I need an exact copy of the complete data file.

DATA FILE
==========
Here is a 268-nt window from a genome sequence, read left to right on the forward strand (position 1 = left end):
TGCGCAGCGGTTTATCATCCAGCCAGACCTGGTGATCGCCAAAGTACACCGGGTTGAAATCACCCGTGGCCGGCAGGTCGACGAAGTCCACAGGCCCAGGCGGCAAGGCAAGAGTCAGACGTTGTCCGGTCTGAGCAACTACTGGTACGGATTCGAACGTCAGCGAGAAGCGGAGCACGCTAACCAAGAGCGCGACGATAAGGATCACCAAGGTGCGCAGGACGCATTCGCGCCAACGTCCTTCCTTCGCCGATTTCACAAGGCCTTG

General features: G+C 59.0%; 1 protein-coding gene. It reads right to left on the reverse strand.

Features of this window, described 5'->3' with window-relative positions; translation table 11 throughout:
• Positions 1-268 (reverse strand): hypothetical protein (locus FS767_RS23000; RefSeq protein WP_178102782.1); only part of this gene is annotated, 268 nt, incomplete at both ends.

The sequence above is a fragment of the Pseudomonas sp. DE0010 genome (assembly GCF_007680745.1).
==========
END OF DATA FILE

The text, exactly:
Here is a 268-nt window from a genome sequence, read left to right on the forward strand (position 1 = left end):
TGCGCAGCGGTTTATCATCCAGCCAGACCTGGTGATCGCCAAAGTACACCGGGTTGAAATCACCCGTGGCCGGCAGGTCGACGAAGTCCACAGGCCCAGGCGGCAAGGCAAGAGTCAGACGTTGTCCGGTCTGAGCAACTACTGGTACGGATTCGAACGTCAGCGAGAAGCGGAGCACGCTAACCAAGAGCGCGACGATAAGGATCACCAAGGTGCGCAGGACGCATTCGCGCCAACGTCCTTCCTTCGCCGATTTCACAAGGCCTTG

General features: G+C 59.0%; 1 protein-coding gene. It reads right to left on the reverse strand.

Features of this window, described 5'->3' with window-relative positions; translation table 11 throughout:
• Positions 1-268 (reverse strand): hypothetical protein (locus FS767_RS23000; RefSeq protein WP_178102782.1); only part of this gene is annotated, 268 nt, incomplete at both ends.

The sequence above is a fragment of the Pseudomonas sp. DE0010 genome (assembly GCF_007680745.1).